Incoming railroad regulators should protect consumer benefits

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President Trump’s three nominees to the Surface Transportation Board (STB) – whose nominations have been in limbo for months – may soon be confirmed by the U.S. Senate. If confirmed, these nominees will be responsible for overseeing the nation’s railroads, an industry that supports about 1.5 million jobs and generates nearly $274 billion in annual economic activity.

They’ll have their work cut out for them. A new report by the organization I work for, the American Consumer Institute, details how a proposal by the STB threatens to harm the rail industry and erode billions of dollars in consumer benefits.{mosads}

The STB’s plan – known as “forced access” or “forced reciprocal switching” – would make it easier for regulators to require freight railroads to open their lines to competitors, regulate prices, and give preferential treatment to certain shippers. In effect, forced access compels railroad operators to subsidize would-be rivals and shippers through below-cost wholesale rates regardless of expected costs, revenues, and cash flows.

The rule changes contemplated by the STB would make forecasting revenues and costs more challenging for rail operators. Additional uncertainty would chill critical investment, leading to a decrease in economic output and service quality. Safety would suffer, too, as infrastructural improvements are delayed or abandoned.

In pushing for looser “forced access” rules, the STB is ignoring the lessons of history.

For much of the 20th century, federal regulators tightly controlled rail routes, use of investment, and prices. By the 1970s, several major carriers were on the verge of bankruptcy, and Congress faced the prospect of costly bailouts or a federal takeover of the U.S. rail system. Lawmakers acted boldly, repealing onerous regulations and allowing market forces to re-energize the industry.

In the 40 years since, industry productivity has more than doubled, investment has surged, and inflation-adjusted rail rates have decreased by 45 percent. Economists estimate that consumers reap about $10 billion in annual benefits from these reforms.

Some access rules were originally adopted in 1985 in order to prevent isolated anticompetitive behavior by rail operators. In practice, voluntary arrangements between rail operators have deterred anti-competitive actions and few complaints have been filed with regulators – none of which were found to justify forced access.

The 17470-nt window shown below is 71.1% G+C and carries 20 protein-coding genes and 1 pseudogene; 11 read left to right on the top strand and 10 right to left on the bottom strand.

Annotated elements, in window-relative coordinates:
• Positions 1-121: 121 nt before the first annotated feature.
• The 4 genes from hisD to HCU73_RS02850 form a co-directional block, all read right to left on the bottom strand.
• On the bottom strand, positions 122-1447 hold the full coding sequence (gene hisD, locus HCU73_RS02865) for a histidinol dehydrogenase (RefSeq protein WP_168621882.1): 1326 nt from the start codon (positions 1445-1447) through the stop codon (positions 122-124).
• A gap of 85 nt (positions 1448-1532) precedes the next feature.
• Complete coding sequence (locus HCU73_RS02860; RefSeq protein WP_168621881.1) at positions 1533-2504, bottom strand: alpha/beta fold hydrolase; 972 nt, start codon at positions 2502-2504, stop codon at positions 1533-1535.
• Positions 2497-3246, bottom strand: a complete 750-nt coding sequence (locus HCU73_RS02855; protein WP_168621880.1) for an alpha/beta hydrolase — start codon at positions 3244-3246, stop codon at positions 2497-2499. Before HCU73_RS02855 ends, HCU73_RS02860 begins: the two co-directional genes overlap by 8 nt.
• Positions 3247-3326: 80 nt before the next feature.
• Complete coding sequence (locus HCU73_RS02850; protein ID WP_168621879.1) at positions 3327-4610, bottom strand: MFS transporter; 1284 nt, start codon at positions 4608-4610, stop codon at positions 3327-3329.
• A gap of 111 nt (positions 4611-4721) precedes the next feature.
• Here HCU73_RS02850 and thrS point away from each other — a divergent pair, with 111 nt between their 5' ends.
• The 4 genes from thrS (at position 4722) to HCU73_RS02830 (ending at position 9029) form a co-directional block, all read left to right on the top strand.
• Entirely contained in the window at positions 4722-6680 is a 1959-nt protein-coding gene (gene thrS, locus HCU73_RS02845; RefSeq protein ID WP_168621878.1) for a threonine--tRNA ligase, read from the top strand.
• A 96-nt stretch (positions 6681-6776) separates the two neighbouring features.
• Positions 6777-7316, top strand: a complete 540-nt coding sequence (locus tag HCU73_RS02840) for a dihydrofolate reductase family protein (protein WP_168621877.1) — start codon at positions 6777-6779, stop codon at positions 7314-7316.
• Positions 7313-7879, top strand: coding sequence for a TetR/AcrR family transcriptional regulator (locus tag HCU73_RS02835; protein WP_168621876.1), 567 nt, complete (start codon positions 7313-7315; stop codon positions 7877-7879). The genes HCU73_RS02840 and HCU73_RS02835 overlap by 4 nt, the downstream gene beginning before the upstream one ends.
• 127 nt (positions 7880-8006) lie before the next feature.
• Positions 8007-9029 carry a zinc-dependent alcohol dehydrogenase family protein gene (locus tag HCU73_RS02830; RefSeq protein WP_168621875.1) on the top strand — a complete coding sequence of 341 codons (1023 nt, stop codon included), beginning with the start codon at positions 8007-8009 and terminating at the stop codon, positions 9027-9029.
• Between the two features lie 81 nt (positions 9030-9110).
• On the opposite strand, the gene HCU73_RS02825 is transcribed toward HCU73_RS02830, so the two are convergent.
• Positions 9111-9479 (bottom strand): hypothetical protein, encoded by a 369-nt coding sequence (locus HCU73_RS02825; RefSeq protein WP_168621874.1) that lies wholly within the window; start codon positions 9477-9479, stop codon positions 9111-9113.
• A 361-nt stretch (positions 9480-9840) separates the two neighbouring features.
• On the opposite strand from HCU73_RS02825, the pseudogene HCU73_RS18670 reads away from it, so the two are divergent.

Despite the lack of evidence that regulators need greater authority to invoke forced access, the STB – at the urging of a lobbying group, the National Industrial Transportation League – released an order in 2016 making it significantly easier for forced access to be mandated. Amazingly, the STB cited the lack of forced access by regulators as an indication of a problem, even though that fact suggests the absence of a problem.

There is no reason to think that a market failure exists in the railroad industry that merits regulatory intervention. Competition in the industry is significant. In addition to competing with one another, rail operators face intermodal competitors as well, including trucks, pipelines and ships. As a result, rail rates are low and prices have increased at a slower pace than for other forms of transportation.

An independent report commissioned by the STB came to the same conclusions. Analysts found that rail operators do “not appear to be earning above normal profit” and warned that plans to force competition would likely “threaten railroad financial viability.” If that comes to pass, the $10 billion in annual consumer benefits resulting from decades-old regulatory reforms will vanish.

Forced access is costly and unnecessary.

If confirmed by the Senate in the next few weeks, the incoming members of the STB should recognize the lessons of history and oppose any effort to expand the use of forced access in the railroad industry.

Liam Sigaud works on economic policy and research for the American Consumer Institute, a nonprofit educational and research organization. Follow on Twitter @ConsumerPal.

Tags Donald Trump Rail freight transport Rail transportation in the United States Surface Transportation Board United States railroad regulation

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